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Trump Org controller returns to stand at Donald Trump's NYC fraud trial, blames outside accountants for false financial statements

Molly Crane-Newman, New York Daily News on

Published in News & Features

NEW YORK — The Trump Organization’s longtime controller returned to the witness stand Monday as a witness for the defense at Donald Trump’s financial fraud trial and continued to downplay his role in the fraudulent financial statements central to the case.

Jeffrey McConney, accused in the $250 million lawsuit alongside Trump and his high-ranking execs, again laid responsibility on the company’s outside accountants.

“Whatever he asked for, we would do,” McConney claimed of Donald Bender from the Mazars accounting firm, saying he relied on the accountant for “a lot.”

“We provided him everything he needed,” he later testified.

McConney is described in New York Attorney General Tish James’ case as playing a pivotal role in the years-long scheme to falsely inflate Trump’s bottom line by billions to profit in business deals illegally.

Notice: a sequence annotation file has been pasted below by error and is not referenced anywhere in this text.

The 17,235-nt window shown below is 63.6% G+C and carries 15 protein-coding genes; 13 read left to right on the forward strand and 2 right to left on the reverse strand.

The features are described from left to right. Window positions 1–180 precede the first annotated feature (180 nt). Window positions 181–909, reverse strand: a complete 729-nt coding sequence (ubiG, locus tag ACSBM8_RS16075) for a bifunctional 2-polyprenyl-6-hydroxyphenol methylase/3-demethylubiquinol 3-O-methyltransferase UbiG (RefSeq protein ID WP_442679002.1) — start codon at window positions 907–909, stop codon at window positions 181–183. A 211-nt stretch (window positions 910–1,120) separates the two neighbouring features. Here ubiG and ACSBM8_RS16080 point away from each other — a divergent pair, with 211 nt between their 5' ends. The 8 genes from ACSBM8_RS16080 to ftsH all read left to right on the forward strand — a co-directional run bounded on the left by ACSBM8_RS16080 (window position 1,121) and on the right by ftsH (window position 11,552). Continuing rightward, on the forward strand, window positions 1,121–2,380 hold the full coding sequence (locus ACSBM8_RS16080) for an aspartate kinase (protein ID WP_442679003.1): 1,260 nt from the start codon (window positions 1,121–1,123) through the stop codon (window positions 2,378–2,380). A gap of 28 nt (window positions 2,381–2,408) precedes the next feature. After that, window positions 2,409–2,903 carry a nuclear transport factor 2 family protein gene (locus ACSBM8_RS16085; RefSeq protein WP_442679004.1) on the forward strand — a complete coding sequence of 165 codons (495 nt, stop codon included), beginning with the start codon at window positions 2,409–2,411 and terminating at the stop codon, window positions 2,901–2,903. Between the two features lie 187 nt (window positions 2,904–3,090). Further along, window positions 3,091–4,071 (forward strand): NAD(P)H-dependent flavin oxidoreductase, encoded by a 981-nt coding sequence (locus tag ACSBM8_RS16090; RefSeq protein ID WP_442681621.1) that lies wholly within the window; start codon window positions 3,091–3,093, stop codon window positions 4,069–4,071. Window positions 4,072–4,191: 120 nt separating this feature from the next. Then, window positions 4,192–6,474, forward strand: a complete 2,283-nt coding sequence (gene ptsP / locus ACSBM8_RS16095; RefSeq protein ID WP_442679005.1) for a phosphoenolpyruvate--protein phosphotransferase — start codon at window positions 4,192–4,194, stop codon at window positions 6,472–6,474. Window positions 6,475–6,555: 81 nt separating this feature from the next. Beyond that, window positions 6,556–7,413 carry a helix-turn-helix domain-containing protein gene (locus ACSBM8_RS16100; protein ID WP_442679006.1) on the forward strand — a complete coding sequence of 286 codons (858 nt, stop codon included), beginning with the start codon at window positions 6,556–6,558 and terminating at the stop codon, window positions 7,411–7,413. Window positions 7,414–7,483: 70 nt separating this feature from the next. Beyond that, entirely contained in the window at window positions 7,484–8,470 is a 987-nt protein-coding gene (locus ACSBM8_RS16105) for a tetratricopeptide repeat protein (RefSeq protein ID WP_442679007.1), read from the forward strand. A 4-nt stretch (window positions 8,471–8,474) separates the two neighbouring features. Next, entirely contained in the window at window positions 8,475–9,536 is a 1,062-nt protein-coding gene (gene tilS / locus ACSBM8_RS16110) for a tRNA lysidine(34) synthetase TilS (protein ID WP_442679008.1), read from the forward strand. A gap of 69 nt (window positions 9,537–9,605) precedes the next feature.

As deputy to ex-Trump Org finance chief Allen Weisselberg, he prepared the calculations behind the figures in yearly statements tallying Trump’s net worth from 2011 to 2017, according to the state’s case, and supervised and approved the process after Trump was elected until his retirement in 2022.


McConney’s data spreadsheets breaking down the valuations, known internally as “Jeff Supporting Data,” are described in the AG’s case as a “principal locus” of Trump and his associates’ fraud. After calculating the numbers with input from the Trump kids, the AG says, he provided them to Mazars to format into statements used in loan applications and other lucrative deals.

Trump and his codefendants have sought to blame Bender — who authorities have not accused of wrongdoing — for any inaccuracies in the final product. They also tried to blame him when Weisselberg and the company were criminally charged with tax fraud in a separate scheme, leading to their convictions last year.

When he testified earlier in the trial, Bender said Trump’s company retained Mazars to compile its internal figures, not to audit them. He said Trump’s execs were “not giving us all the documents that we needed, potentially, to compile the compilation.”

Asked Monday by Trump lawyer Jesus Suarez whether he’d ever hidden anything from Bender, McConney said, “No.”


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